Xtrata Update

Lynsey Kitching

(l-r) Dayton Ostrosser, Mine Manager for Xtrata Coal talks with Interm Project Manager Peter McEwen from Walter Engery's Brule Mine. Lynsey Kitching photo.
Xstrata delivered its presentation at the Coal and Energy Forum to discuss the progress to its local coal mining projects. Headquartered mainly in the United Kingdom, Xstrata is a $54 billion company that employs 62,000 workers worldwide. According to their plans, they will add more than 1,000 workers to that total from the Tumbler Ridge and Chetwynd areas.
Xstrata had a presence in Canada prior to their coal business, with Xstrata Nickel, which is headquartered in Toronto.  They are also the world’s largest exporter of thermal coal, with 30 operating mines; a large number in Australia, South Africa and one joint venture in Colombia. In 2010, they extracted 96.5 million tonnes of coal. Ben Coleman (great name for this topic), Technical Services Manager for Xstrata said, “There is a possibility to double that scale over the next coming periods.”
Coleman explained safety and sustainable development to be key values to their business and they have a number of programs to improve safety performance, though none of these were discussed in detail. Until last year, they were the global index leader in sustainability (Dow Jones Sustainability index), however, last year they were over—taken by Anglo American.
Xstrata recently sold a shareholding to Holland Energy. Coleman said, “They are a significant supplier in the Japanese Market. We partnered with them on a number of our Australian coal businesses. They are a strong part of marketing our coal to the Japanese.”
Xstrata will be looking to export thermal coal from the Peace Region and have two projects in the exploration stage. The Suska project is up the Hassler Forestry Service road one valley to the west of the Willow Creek mine. The Sukunka project is just adjacent to Tumbler Ridge in the Sukunka Valley.
The Suska project will be taking place in an area where there has already been some exploration. Coleman said, “There was a lot of information gathered prior to things going quiet in the 80s.” One of the first stages to their projects has been an environmental monitoring program. Coleman said, “We’ve spread the net fairly wide in this program. We have talked to people about effects. We’ve tried to cast this net out to capture all of the watersheds that might be impacted by the projects and also the impact to any transport routes.”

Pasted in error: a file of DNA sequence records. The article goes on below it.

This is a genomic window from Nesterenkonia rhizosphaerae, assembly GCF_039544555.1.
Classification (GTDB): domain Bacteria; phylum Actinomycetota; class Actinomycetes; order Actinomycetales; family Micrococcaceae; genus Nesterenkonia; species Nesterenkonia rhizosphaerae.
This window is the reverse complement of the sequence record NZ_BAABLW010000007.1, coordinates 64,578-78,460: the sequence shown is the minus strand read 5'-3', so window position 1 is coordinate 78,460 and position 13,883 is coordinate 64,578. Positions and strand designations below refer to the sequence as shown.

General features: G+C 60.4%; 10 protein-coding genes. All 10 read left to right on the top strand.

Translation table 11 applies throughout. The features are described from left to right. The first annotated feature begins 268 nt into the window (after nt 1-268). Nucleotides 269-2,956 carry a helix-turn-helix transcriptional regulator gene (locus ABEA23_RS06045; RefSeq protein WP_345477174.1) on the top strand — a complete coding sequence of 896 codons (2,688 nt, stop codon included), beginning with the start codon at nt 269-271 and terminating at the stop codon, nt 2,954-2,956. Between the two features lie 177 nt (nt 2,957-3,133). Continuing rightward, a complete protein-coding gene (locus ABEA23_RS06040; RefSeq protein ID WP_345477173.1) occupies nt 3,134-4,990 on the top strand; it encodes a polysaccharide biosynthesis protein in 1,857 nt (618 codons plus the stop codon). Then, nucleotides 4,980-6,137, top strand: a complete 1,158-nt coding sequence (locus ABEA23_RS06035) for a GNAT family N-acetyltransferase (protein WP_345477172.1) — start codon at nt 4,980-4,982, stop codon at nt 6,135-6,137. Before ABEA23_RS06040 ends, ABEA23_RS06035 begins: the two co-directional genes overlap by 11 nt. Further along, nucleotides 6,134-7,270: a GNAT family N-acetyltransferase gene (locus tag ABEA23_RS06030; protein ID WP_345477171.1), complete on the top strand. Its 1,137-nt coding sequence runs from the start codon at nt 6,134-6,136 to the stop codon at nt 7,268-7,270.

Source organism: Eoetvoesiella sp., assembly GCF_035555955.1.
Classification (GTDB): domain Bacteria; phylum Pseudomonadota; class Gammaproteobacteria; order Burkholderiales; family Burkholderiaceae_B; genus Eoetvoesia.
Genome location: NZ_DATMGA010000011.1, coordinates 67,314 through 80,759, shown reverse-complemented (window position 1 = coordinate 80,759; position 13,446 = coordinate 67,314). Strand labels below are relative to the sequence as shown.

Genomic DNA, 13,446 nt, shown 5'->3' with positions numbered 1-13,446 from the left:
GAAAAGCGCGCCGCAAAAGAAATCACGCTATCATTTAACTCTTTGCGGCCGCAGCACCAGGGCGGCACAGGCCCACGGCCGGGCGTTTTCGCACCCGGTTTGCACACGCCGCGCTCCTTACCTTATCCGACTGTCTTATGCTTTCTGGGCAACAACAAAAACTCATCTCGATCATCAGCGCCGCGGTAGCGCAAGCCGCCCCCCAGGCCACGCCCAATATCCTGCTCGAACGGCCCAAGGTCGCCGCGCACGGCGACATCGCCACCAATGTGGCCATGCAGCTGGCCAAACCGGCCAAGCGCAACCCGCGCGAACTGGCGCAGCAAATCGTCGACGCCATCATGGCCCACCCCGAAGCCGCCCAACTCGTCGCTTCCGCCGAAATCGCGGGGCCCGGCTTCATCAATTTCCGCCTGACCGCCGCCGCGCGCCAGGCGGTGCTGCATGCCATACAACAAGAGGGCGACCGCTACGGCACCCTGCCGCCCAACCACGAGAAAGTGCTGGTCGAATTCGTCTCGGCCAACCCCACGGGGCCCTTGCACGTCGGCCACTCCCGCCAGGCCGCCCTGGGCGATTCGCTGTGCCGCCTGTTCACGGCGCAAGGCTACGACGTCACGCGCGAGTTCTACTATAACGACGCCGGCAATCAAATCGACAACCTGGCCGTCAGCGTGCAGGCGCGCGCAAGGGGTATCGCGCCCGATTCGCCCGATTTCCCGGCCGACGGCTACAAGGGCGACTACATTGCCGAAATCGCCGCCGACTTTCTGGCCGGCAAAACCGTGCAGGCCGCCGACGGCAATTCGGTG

The environment baseline studies for the project were completed in December 2011, and since then, Xstrata has done some work on the building program, which is now complete. Coleman said, “We have a 35 person camp in the valley. Phase one was to check if the coal we thought was there is present before proceeding with future phases,” he continued, “We have also contained the project to previously disturbed areas. Phase two is in the work application stage and they’re hoping to start the drill program shortly.”

The Suska project is an open—cut mine with the potential to create 600 direct jobs. Coleman explained the company has tried to remain out of environmentally sensitive territory, especially territory which is home to caribou, and says drilling will commence relatively soon. He said, “We have avoided caribou habitat with the phase one and two projects. We think drilling will start in November.”
The second mine project is the Sukunka project. The main access for the project will be from the Chetwynd side, given there’s a significant mountain range between the mine and Tumbler Ridge. Xstrata expects to have a pit production of around five million tonnes. Coleman said, “We purchased Sukunka from Talisman Energy Inc. earlier this year,” he continued, “There has been previous mining activity there with some test pits back in the 70s and 80s.The project contains open—cut and underground reserves and had been fairly well drilled at the time, with an underground mining operation. They extracted about 100,000 tonnes. We are proposing about 17 holes in that area and are staying out of the caribou habitat.”
On the topic of caribou protection, Coleman expressed some concern about how governments are going to handle the endangerment of the caribou in relation to potential mining projects. He said, “I think for us, that’s been a strain, given there’s uncertainty about how the provincial and the federal [governments] are going to approach the caribou issues.”
Xstrata is expecting to commence drilling this month on the Sukunka project. There will be a 35 person came through the winter and about 400 direct jobs from the open—cut, however, they are not yet sure about the number of jobs being created by the underground operation.
Underground mining in BC has been brought under some scrutiny lately due to HD Mining’s Murray River project and the mass—importation of Chinese miners to begin work on their mine in the Tumbler Ridge area. When asked how Xstrata is going to handle the training of Canadians, Coleman explained why training Canadians to do the job is on the top of their list. He said, “Our business is typically built on local resources. That’s the only sustainable model in the end,” he continued, “Obviously there is a shortage of people willing to work, or that have the aptitude to work in underground mines or open—cut. It is something we are going to have to address through our ongoing pre-feasibility study.”
Coleman then related the training needs here in BC to training needs and solutions in Australia, saying, “There will no doubt be a training facility. It will be a core part of our business. I can speak to our business in Australia and the regional shortages we have seen there. There were a lot of inexperienced mine workers who had driven heavy machinery elsewhere, but not in a mine context. We brought them up to speed and it has been a successful outcome for our Australian operations.”